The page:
Teamviewer BOT strikes again

IntSights Cyber Intelligence analysts discovered a new BOT comprised of infected Teamviewer users-

Called Teamviewer BOT.

Teamviewer BOT
Teamviewer BOT

Back in June 2016, users of the popular shared desktop application, Teamviewer, were allegedly targeted in a large scale cyberattack. Teamviewer discarded the claim (https://blog.teamviewer.com/recent-cyber-attacks/), stating that the site system wasn’t hacked, but rather, individual users’ accounts were compromised due to password re-use.

Last week, IntSights Cyber Intelligence analysts discovered a new BOT comprised of infected Teamviewer user accounts. Known as ‘Teamviewerbot’, it is sold on the Russian black market at the price of 500 USD, which includes a DOC macro exploit for infection, and a keylogger. This, along with previous discoveries by Kaspersky Labs, indicate that TeamViewer is indeed used for malicious purposes.

DOC macro exploit for infection
DOC macro exploit for infection

Several years ago, an APT Campaign identified by Kaspesrky Labs named “Operation Teamspy” used this mainstream software as an RAT to download and install malware into victims’ machines (https://kasperskycontenthub.com/wp-content/uploads/sites/43/vlpdfs/theteamspystory_final_t2.pdf ).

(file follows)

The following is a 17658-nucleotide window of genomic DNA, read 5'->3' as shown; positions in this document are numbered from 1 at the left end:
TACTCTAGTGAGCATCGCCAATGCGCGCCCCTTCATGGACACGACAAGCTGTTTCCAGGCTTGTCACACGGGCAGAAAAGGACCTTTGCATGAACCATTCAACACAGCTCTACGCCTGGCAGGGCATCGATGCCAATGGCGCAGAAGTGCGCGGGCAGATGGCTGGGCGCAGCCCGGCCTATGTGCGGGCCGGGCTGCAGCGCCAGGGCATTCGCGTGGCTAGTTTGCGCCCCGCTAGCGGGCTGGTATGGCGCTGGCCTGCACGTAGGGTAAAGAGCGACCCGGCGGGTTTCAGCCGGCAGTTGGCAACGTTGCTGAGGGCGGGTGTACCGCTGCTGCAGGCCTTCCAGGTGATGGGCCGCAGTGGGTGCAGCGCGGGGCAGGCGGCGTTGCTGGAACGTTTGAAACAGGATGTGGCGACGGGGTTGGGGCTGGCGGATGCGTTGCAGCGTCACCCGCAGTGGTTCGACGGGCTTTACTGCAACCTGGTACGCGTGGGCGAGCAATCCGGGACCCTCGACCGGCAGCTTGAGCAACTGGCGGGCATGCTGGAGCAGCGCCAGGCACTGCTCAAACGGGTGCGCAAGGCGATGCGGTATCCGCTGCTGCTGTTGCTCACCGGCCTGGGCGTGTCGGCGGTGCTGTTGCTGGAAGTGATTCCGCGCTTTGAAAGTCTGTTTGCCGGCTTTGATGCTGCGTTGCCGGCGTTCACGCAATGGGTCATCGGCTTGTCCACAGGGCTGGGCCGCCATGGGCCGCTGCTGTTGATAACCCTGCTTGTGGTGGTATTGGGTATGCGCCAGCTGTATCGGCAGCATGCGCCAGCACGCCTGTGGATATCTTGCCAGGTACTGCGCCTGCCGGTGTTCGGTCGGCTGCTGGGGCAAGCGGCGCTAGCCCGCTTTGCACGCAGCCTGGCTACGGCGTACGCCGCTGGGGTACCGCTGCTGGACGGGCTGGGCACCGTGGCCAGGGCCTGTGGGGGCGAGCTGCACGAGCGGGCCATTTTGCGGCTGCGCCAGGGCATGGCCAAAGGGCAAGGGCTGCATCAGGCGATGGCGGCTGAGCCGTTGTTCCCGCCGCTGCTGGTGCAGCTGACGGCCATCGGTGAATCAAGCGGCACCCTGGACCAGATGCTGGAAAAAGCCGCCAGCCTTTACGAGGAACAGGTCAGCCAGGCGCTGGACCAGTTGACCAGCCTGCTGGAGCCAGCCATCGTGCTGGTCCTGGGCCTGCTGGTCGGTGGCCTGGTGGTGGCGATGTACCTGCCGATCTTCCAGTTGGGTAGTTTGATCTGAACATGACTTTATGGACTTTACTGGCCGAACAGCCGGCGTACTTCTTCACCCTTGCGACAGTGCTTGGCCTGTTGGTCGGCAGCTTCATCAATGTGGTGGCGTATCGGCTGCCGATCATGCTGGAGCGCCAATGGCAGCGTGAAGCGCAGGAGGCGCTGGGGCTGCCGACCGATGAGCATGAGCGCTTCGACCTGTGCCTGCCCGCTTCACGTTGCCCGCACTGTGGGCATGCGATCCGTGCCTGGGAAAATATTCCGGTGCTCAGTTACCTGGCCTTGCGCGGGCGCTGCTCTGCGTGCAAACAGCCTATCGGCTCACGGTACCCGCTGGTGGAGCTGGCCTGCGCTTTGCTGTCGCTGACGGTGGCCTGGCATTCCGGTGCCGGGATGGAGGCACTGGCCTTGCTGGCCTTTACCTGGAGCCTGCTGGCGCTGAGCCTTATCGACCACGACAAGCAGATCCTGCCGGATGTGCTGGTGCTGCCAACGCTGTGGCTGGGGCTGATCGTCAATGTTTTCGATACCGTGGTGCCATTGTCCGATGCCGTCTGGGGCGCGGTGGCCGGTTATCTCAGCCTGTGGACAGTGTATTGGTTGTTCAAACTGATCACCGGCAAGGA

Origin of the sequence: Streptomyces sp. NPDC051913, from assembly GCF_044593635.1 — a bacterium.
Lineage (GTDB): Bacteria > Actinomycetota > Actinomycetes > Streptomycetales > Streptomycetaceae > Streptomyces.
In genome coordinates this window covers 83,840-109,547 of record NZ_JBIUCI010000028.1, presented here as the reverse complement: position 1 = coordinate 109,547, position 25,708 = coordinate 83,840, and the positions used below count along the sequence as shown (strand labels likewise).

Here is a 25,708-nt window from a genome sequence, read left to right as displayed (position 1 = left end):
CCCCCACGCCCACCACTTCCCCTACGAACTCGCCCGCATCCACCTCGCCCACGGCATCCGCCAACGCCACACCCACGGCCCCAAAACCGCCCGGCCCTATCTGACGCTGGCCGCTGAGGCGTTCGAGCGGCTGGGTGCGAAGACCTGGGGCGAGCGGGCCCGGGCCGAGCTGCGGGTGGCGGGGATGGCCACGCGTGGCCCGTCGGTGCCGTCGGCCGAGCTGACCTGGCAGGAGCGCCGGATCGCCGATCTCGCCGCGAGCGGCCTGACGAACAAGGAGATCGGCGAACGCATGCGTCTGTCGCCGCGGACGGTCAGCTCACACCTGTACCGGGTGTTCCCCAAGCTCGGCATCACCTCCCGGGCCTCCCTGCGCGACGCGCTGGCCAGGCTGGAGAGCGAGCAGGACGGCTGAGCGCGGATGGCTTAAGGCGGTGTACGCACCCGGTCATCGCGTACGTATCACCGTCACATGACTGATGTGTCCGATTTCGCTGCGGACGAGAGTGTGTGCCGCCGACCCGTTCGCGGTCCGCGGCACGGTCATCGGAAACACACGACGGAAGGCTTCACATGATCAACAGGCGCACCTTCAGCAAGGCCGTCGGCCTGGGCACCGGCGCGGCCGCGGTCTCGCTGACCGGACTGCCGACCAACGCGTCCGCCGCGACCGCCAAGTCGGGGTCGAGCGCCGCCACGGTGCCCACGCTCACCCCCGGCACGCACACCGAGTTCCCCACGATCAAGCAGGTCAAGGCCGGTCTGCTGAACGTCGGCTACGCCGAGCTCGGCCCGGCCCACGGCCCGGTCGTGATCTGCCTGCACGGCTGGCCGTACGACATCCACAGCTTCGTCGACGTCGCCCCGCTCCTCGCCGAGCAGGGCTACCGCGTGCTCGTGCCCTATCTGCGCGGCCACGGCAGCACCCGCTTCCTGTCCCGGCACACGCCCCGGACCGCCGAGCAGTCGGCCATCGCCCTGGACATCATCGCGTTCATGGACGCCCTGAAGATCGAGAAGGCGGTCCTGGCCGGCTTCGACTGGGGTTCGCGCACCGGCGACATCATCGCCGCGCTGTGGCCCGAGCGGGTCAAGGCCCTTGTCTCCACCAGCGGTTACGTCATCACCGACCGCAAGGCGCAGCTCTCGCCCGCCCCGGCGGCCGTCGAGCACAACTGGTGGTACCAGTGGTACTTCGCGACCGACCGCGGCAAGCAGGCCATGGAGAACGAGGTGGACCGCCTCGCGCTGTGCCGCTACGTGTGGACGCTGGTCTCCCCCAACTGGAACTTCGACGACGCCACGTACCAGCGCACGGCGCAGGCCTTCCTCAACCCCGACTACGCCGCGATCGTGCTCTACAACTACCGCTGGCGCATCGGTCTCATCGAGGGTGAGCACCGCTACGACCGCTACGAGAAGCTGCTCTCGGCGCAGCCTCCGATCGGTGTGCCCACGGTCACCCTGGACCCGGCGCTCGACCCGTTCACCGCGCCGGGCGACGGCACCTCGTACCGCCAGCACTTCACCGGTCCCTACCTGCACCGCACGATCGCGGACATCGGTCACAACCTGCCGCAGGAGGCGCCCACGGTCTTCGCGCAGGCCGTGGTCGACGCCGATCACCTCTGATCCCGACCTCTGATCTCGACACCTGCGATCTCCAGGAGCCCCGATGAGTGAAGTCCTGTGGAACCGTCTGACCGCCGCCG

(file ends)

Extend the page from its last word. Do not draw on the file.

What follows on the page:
Recently it was also discovered that BackDoor.TeamViewerENT.1. (a backdoor Trojan for Microsoft Windows distributed under the name ‘Spy-Agent’) uses the TeamViewer remote control utility components to spy on users. The malware continues to receive the interest of potential buyers on the market, along with positive reviews by previous buyers.

A look at a sample video published by the threat actor - vzlomov - reveals that the malware is also known as ‘TVRAT’.

All these factors suggest that TeamViewer could indeed be used for malicious purposes. It is unclear if the latest discoveries by IntSights team are related to the alleged hack in June, but such activity could explain at least some of the phenomena Teamviewer users experienced - i.e. account takeovers. Since the advanced capabilities which ensure the tool is able to deliver malware into a secure network have been tested and proven, additional campaigns utilizing this penetration vector could be in the making, exploiting this vulnerability.

This Post was written by IntSights intelligence team leader, Ido Wulkan.

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